Majorities of teens credit social media with strengthening their friendships and providing support while also noting the emotionally charged side of these platforms
Society has long fretted about technology’s impact on youth. But unlike radio and television, the hyperconnected nature of social media has led to new anxieties, including worries that these platforms may be negatively impacting teenagers’ mental health. Just this year, the White House announced plans to combat potential harms teens may face when using social media.
Majorities of teens say social media provides them with a space for connection, creativity and support …
Despite these concerns, teens themselves paint a more nuanced picture of adolescent life on social media. It is one in which majorities credit these platforms with deepening connections and providing a support network when they need it, while smaller – though notable – shares acknowledge the drama and pressures that can come along with using social media, according to a Pew Research Center survey of U.S. teens ages 13 to 17 conducted April 14 to May 4, 2022.1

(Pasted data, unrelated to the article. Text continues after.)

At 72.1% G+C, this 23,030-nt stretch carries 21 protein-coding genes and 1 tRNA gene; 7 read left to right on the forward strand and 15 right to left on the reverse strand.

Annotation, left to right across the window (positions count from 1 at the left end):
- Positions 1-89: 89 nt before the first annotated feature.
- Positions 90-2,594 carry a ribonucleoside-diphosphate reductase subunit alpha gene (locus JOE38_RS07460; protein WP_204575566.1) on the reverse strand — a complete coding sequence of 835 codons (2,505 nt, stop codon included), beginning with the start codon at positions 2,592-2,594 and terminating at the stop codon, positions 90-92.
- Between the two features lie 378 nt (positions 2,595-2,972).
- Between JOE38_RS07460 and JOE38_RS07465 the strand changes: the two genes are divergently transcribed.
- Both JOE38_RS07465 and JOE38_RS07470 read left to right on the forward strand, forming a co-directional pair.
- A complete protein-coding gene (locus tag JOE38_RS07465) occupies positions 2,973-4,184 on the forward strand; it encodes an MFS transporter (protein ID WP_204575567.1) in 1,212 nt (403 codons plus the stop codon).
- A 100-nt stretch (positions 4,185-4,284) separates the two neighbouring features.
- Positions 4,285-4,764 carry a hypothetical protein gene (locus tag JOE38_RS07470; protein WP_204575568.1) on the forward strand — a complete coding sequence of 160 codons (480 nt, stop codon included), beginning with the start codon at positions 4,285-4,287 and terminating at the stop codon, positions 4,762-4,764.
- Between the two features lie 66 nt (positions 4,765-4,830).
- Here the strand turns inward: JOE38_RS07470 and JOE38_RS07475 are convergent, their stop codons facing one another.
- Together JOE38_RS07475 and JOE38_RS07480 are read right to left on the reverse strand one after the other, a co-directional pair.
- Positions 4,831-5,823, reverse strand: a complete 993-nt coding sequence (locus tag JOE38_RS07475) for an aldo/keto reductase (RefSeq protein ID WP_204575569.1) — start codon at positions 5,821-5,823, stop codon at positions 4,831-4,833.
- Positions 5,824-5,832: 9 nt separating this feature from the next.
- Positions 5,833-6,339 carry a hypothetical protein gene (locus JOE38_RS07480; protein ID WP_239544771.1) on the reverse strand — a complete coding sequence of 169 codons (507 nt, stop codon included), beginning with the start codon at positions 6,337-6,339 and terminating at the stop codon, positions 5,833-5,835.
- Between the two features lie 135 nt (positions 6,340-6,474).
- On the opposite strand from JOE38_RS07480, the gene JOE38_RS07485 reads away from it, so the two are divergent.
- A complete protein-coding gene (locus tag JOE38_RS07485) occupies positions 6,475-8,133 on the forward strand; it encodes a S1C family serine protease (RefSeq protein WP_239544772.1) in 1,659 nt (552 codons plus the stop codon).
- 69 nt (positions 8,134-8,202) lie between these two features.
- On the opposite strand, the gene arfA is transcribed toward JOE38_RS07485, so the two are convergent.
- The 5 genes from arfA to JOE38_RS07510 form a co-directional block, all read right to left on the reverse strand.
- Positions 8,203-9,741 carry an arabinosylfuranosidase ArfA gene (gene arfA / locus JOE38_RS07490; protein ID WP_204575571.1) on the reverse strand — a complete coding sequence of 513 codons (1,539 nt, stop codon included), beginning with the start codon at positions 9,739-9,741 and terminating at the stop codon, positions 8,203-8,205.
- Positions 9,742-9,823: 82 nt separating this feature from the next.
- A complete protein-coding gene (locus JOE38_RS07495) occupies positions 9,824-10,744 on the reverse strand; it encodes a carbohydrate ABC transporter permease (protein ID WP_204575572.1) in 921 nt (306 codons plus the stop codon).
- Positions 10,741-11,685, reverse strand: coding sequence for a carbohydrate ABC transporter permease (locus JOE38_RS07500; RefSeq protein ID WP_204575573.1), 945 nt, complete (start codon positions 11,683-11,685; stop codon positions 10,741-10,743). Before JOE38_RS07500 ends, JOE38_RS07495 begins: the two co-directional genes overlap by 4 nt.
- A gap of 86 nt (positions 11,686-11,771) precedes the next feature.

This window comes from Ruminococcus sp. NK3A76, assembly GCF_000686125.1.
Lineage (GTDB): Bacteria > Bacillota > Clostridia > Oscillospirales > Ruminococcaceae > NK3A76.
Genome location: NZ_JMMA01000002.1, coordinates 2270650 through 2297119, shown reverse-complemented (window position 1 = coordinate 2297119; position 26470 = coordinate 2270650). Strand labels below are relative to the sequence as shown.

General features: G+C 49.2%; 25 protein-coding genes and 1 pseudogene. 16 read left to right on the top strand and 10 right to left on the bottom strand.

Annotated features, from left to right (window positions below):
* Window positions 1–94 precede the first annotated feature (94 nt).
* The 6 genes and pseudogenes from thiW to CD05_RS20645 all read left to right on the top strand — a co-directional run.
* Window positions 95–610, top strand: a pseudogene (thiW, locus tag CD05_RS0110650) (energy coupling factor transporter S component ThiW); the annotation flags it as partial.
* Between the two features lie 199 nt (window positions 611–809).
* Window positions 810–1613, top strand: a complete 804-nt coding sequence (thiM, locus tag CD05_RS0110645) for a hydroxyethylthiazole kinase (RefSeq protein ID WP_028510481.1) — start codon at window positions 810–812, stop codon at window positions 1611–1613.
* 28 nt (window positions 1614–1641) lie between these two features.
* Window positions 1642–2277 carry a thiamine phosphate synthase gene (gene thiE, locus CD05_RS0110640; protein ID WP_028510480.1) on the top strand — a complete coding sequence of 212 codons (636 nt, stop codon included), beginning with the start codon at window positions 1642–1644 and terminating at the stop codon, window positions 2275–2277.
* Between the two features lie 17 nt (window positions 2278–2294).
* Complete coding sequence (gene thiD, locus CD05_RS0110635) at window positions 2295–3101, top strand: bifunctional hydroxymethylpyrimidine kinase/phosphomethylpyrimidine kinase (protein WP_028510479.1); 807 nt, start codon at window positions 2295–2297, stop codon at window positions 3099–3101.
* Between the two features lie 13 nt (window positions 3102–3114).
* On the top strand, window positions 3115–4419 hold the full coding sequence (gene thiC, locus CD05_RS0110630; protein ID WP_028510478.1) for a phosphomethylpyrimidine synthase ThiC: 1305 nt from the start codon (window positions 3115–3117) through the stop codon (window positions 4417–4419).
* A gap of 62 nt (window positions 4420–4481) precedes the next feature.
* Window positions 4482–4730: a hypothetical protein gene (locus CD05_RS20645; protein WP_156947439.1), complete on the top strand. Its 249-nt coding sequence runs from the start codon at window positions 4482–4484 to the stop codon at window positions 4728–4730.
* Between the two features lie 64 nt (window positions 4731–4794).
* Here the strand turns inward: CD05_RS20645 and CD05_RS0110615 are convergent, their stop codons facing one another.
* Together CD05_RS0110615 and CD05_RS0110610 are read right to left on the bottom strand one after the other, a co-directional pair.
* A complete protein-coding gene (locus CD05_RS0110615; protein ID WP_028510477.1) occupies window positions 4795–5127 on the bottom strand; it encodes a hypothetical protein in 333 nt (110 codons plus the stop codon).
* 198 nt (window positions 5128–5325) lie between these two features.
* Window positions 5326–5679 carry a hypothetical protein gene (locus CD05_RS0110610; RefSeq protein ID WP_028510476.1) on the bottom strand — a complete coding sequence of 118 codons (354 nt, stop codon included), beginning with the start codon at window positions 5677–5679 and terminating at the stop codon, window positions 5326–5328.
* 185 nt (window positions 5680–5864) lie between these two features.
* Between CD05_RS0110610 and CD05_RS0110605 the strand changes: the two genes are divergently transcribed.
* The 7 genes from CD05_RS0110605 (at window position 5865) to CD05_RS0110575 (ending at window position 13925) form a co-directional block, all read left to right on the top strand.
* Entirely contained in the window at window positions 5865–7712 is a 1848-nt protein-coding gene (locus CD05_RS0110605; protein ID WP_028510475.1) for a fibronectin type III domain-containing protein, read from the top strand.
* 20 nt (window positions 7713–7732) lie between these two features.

Eight-in-ten teens say that what they see on social media makes them feel more connected to what’s going on in their friends’ lives, while 71% say it makes them feel like they have a place where they can show their creative side. And 67% say these platforms make them feel as if they have people who can support them through tough times. A smaller share – though still a majority – say the same for feeling more accepted. These positive sentiments are expressed by teens across demographic groups.
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